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||Tuesday, Dec 4, 2012 11:30 AM
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Hyponatremia is a common electrolyte disorder that can occur in isolation, but commonly occurs in association with severe comorbid conditions such as heart failure or cirrhosis. Hyponatremia results in increased hospital stays, worsening the prognosis of a number of severe medical conditions, and can be fatal. Because pharmacists play a core role in the management of hospitalized patients, they need to be proactive in advising on the various treatment options and therapies for hyponatremia patients. In addition, hyponatremia frequently goes undiagnosed and untreated by pharmacists and other medical practitioners.
This CE activity is intended to inform health-system pharmacists and other health care practitioners about new insights regarding the pathobiology of hyponatremia and the current and emerging options for the treatment of this condition. It will also provide new information about the latest clinical trial data that confirm the robust efficacy of vasopressin antagonists to normalize serum sodium concentration in patients with hyponatremia.
David S. Roffman, PharmD, BCPS/AQ Cardiology – Chair
Professor, Pharmacy Practice and Science
School of Pharmacy, University of Maryland
Therapeutic Consultant, Division of Cardiology
University of Maryland Medical System
Michael J. Cawley, PharmD, RRT, CPFT
Professor of Clinical Pharmacy
Philadelphia College of Pharmacy
University of the Sciences
J. Herbert Patterson, PharmD, FCCP
Professor of Pharmacy and Research Professor of Medicine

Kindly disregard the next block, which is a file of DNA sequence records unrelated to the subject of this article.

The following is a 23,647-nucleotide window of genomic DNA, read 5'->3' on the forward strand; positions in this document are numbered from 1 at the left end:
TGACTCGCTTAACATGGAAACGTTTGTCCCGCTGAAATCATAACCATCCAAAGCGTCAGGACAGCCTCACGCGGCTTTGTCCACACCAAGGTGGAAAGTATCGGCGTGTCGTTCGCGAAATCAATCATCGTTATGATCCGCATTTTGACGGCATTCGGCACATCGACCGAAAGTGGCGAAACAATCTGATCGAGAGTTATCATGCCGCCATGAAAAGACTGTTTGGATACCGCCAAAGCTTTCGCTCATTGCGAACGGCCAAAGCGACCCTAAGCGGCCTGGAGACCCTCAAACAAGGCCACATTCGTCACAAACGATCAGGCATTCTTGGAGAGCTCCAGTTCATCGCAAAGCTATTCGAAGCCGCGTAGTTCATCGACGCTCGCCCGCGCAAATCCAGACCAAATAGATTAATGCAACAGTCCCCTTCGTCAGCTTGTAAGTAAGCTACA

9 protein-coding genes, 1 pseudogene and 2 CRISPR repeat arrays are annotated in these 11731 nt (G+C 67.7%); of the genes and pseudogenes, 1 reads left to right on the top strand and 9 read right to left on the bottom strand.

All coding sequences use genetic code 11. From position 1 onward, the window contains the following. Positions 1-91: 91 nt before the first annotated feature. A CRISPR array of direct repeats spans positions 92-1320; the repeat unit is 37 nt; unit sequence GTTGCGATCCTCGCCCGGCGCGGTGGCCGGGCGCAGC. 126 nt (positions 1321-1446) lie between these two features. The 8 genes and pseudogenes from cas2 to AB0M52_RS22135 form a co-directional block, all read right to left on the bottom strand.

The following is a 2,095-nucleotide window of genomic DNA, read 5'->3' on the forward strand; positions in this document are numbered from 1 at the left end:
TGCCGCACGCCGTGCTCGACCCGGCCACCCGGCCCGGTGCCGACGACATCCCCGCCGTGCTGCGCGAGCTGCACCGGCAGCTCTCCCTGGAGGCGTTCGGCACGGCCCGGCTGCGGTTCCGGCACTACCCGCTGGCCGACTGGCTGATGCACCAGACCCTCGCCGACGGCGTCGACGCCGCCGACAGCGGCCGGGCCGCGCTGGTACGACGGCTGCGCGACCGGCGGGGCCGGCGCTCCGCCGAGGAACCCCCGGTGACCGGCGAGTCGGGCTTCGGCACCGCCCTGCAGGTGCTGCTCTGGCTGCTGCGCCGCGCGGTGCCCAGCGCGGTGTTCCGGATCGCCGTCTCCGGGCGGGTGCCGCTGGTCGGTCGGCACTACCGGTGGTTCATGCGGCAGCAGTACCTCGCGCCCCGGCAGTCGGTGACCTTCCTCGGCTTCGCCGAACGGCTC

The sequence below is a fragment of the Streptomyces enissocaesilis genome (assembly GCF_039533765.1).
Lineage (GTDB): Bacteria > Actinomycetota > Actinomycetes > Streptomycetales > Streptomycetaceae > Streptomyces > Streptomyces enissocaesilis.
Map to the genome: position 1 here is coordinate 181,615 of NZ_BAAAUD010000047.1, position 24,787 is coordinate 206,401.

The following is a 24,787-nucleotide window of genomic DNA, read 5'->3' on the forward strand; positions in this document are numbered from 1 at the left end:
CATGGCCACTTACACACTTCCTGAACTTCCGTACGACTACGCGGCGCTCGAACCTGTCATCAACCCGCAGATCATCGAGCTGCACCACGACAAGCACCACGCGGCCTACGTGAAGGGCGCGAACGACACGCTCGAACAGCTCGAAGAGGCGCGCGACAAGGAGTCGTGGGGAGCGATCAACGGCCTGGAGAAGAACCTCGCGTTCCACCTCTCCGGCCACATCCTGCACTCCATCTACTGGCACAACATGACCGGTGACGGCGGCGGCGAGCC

Executive Vice Chair, Division of Pharmacotherapy
and Experimental Therapeutics
University of North Carolina
Eshelman School of Pharmacy
Chapel Hill, NC
This activity is intended for hospital-based pharmacists.
At the conclusion of this activity, participants should be able to demonstrate the ability to:
- Discuss the factors responsible for under-diagnosis and under-treatment of patients with hyponatremia and the subsequent clinical impact
- Describe the pathophysiologic abnormalities of water and electrolyte metabolism that result in development of hyponatremia
- Discuss the pathogenesis and underlying mechanisms of idiopathic hyponatremia (SIADH) and hyponatremia associated with heart or liver disease
- Apply the latest clinical trial findings about new therapeutic options for the management of hyponatremia in order to improve clinical outcomes
|Registration and Lunch:
||11:30 AM – 12:00 Noon
12:00 Noon – 1:30 PM
The Potomac Center for Medical Education is accredited by the Accreditation Council for Pharmacy Education as a provider
of continuing pharmacy education.
This activity has been designated as a knowledge-based activity.
The Potomac Center for Medical Education designates this educational activity for a maximum of 1.5 hours (0.15 CEUs) of continuing education credit (UAN 0418-9999-12-001-L04-P).
The Potomac Center for Medical Education (PCME) adheres to the policies and guidelines, including the Standards for Commercial Support, set forth to providers by the Accreditation Council for Pharmacy Education (ACPE), and all other professional organizations, as applicable, stating those activities where continuing education credits are awarded must be balanced, independent, objective, and scientifically rigorous.
All persons in a position to control the content of a continuing medical education program sponsored by the Potomac Center for Medical Education are required to disclose any relevant financial relationships with any commercial interest to PCME as well as to learners. All conflicts are identified and resolved by PCME in accordance with the Standards for Commercial Support in advance of delivery of the activity to learners. Disclosures will be made known to the participants prior to the activity.
The content of this activity was vetted by an external medical reviewer to assure objectivity and that the activity is free of commercial bias.
Method of Participation
There are no fees associated with this program.
Event staff will be glad to assist you with any special needs (e.g. physical, dietary, etc.). Please email email@example.com at least 5 days prior to the program.
Jointly Sponsored By
Supported by an educational grant from Otsuka America Pharmaceutical, Inc.
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Registration is for planning purposes only. Seating is limited and will be provided on a first-come, first-served basis.